Last of a Grand but Vanishing Breed
This is the stuff of which grand hotels are made. Regularly hailed not only as Germany’s best, but as one of the world’s greats, the Vier Jahreszeiten has been the only place to stay the Haerlin family. There are fresh flower arrangements the size of small forests and valuable Gobelin tapestries in the welcoming marble and rosewood lobby aptly called a “lounging hall.”
Despite the baronial size of the hotel that sits impressively on the Birmenalster, the smaller of Hamburg’s lakes (ask for the higher lake-view rooms that come with a balcony), the hotel is run with the unflaggingly obliging service of a hotel half its size: the staff is known for greeting most guests by name within minutes of arrival.
It has won every conceivable award, even after having unobtrusively passed, in 1989, from the private hands of the Haerlin family into a new corporate ownership. Hamburg, almost wiped off the map by the 1940-44 bombing raids (the hotel miraculously escaped untouched), is once again a lively hub, with the highest per capita income in Europe.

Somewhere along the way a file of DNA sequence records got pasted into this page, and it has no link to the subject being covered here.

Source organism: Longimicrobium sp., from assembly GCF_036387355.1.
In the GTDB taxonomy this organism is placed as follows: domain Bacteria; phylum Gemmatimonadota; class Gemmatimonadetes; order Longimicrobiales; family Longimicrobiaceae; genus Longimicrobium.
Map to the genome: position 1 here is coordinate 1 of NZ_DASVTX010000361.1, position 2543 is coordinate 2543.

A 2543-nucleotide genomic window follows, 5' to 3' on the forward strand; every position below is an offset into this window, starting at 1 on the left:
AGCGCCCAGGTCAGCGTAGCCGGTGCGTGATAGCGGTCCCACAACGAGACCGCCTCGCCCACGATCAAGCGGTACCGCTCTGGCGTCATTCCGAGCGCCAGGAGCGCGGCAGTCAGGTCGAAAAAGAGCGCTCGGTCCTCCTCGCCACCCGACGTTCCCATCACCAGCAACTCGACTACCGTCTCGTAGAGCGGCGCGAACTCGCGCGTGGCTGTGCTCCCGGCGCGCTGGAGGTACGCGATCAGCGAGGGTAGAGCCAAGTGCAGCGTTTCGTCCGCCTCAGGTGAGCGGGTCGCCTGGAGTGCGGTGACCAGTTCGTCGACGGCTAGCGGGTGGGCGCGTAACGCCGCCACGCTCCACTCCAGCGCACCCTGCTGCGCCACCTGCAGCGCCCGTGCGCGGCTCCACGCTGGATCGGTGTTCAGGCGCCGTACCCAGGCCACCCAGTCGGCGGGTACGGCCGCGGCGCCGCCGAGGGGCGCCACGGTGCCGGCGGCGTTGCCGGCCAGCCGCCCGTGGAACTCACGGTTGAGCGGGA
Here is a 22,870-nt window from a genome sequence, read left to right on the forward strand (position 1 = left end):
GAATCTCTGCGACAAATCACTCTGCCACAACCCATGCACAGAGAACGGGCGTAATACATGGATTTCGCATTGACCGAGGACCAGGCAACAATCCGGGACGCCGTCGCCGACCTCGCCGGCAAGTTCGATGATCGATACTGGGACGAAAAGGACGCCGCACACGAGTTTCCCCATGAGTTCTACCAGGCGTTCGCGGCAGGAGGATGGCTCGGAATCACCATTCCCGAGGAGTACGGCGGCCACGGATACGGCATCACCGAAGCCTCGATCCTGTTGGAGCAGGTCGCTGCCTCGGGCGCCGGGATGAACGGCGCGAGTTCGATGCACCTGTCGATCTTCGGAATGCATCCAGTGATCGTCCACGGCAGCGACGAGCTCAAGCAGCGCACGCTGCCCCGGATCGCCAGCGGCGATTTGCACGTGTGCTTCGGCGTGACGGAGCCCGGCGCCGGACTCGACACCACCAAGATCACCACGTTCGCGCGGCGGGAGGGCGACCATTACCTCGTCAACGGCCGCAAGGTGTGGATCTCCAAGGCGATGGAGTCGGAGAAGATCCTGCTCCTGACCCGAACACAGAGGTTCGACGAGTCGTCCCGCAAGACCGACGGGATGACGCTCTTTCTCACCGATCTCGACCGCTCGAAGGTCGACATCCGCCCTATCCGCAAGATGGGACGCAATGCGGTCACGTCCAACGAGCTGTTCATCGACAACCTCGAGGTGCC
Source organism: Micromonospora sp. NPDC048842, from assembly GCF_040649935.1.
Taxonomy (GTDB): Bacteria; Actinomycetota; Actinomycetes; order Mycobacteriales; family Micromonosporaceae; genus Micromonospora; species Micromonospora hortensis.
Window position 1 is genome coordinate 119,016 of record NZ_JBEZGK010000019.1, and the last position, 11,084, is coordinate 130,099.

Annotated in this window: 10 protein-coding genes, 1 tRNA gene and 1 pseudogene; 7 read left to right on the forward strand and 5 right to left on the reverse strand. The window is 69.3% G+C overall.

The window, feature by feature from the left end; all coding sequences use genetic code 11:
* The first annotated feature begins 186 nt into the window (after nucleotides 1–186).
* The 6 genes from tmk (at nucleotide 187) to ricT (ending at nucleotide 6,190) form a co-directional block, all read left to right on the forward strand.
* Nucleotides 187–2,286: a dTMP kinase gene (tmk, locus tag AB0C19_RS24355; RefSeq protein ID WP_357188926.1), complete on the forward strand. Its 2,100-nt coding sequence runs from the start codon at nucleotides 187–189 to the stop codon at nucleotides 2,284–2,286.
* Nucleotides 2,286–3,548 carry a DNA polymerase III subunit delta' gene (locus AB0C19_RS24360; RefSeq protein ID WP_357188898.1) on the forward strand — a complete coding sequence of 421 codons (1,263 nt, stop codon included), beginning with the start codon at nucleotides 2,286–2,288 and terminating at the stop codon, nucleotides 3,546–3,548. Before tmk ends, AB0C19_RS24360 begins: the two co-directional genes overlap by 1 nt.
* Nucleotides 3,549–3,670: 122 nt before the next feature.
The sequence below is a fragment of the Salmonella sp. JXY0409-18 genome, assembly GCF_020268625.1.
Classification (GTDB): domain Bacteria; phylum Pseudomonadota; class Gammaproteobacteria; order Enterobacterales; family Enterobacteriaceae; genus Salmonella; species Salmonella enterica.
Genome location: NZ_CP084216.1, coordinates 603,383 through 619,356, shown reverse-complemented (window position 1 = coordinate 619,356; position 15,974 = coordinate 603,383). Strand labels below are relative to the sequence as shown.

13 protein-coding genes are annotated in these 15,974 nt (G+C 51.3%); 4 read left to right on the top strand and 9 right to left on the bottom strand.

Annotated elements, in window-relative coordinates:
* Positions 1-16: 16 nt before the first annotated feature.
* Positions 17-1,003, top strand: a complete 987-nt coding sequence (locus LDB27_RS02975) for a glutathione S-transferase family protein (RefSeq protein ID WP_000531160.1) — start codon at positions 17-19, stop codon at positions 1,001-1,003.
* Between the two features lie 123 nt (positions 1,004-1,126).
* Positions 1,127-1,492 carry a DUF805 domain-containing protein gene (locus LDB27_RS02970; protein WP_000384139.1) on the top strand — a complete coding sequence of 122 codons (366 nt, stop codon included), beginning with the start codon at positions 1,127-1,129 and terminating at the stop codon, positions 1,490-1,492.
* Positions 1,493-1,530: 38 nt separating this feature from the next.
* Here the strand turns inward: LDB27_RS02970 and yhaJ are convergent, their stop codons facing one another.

It is Germany’s second-largest city: livable, lovely, and famous for its lofty standards and luxury hotels. The Vier Jahreszeiten stands proudly at the helm of top-flight accommodations with its stellar restaurant Haerlin, on the formal side and of excellent repute (as is its prodigious wine list), while the Condi cafe or conditorei (from which the name derives), decorated in perfect Biedermeier fashion, has long been one of the city’s most popular institutions for lunch.